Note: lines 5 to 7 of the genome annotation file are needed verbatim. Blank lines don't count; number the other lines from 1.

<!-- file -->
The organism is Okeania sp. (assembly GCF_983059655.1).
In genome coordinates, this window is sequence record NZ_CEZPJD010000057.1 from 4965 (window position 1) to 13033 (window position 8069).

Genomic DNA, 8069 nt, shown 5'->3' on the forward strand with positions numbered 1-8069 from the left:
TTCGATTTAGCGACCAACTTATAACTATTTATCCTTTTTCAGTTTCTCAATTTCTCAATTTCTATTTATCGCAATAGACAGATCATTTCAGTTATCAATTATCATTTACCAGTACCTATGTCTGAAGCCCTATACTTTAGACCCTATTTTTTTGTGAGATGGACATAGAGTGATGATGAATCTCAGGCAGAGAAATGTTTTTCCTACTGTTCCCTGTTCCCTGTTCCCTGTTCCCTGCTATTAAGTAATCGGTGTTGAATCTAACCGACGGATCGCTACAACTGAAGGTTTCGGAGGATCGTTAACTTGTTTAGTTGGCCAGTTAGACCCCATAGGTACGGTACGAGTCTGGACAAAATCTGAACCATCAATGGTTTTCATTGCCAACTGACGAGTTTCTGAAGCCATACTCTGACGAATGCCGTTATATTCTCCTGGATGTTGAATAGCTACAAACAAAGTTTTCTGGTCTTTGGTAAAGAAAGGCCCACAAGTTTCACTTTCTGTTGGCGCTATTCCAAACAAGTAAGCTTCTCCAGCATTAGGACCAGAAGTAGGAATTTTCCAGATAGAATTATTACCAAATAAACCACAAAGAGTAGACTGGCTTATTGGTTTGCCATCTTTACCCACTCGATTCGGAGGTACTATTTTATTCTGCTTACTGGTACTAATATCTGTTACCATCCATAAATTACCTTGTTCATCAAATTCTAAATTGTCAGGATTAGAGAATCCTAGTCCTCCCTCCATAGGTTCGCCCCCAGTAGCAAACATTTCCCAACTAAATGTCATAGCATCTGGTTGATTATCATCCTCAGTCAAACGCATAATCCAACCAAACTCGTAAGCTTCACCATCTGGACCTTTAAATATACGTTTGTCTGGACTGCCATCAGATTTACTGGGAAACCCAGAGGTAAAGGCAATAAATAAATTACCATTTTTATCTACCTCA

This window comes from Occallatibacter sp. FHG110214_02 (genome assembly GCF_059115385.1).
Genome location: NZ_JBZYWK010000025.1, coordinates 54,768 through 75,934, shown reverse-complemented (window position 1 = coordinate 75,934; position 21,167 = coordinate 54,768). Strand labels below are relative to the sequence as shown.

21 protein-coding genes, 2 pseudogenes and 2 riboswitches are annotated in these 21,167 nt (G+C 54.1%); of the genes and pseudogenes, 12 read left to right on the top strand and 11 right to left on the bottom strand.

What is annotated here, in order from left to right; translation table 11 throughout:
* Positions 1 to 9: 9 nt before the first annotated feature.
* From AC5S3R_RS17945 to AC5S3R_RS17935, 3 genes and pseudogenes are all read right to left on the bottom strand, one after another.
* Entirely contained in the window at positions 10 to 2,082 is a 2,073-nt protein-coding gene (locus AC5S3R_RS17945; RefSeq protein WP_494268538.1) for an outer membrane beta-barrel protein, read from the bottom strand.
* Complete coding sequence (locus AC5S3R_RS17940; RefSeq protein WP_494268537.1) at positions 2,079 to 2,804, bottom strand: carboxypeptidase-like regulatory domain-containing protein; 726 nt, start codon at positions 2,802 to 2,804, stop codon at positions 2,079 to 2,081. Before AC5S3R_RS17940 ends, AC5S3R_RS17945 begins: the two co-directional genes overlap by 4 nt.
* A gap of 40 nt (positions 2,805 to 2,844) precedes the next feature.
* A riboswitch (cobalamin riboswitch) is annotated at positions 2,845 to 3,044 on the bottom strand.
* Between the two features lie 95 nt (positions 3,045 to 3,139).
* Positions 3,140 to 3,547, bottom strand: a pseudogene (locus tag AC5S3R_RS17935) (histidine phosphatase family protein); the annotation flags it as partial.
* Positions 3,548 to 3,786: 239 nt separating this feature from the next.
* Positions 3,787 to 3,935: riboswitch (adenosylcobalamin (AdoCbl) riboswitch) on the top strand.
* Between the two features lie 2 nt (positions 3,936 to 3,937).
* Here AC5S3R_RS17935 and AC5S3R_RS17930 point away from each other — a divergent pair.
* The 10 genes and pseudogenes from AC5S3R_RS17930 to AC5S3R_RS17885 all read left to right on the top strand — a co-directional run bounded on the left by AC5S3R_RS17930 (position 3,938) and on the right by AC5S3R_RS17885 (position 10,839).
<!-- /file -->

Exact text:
This window comes from Occallatibacter sp. FHG110214_02 (genome assembly GCF_059115385.1).
Genome location: NZ_JBZYWK010000025.1, coordinates 54,768 through 75,934, shown reverse-complemented (window position 1 = coordinate 75,934; position 21,167 = coordinate 54,768). Strand labels below are relative to the sequence as shown.

21 protein-coding genes, 2 pseudogenes and 2 riboswitches are annotated in these 21,167 nt (G+C 54.1%); of the genes and pseudogenes, 12 read left to right on the top strand and 11 right to left on the bottom strand.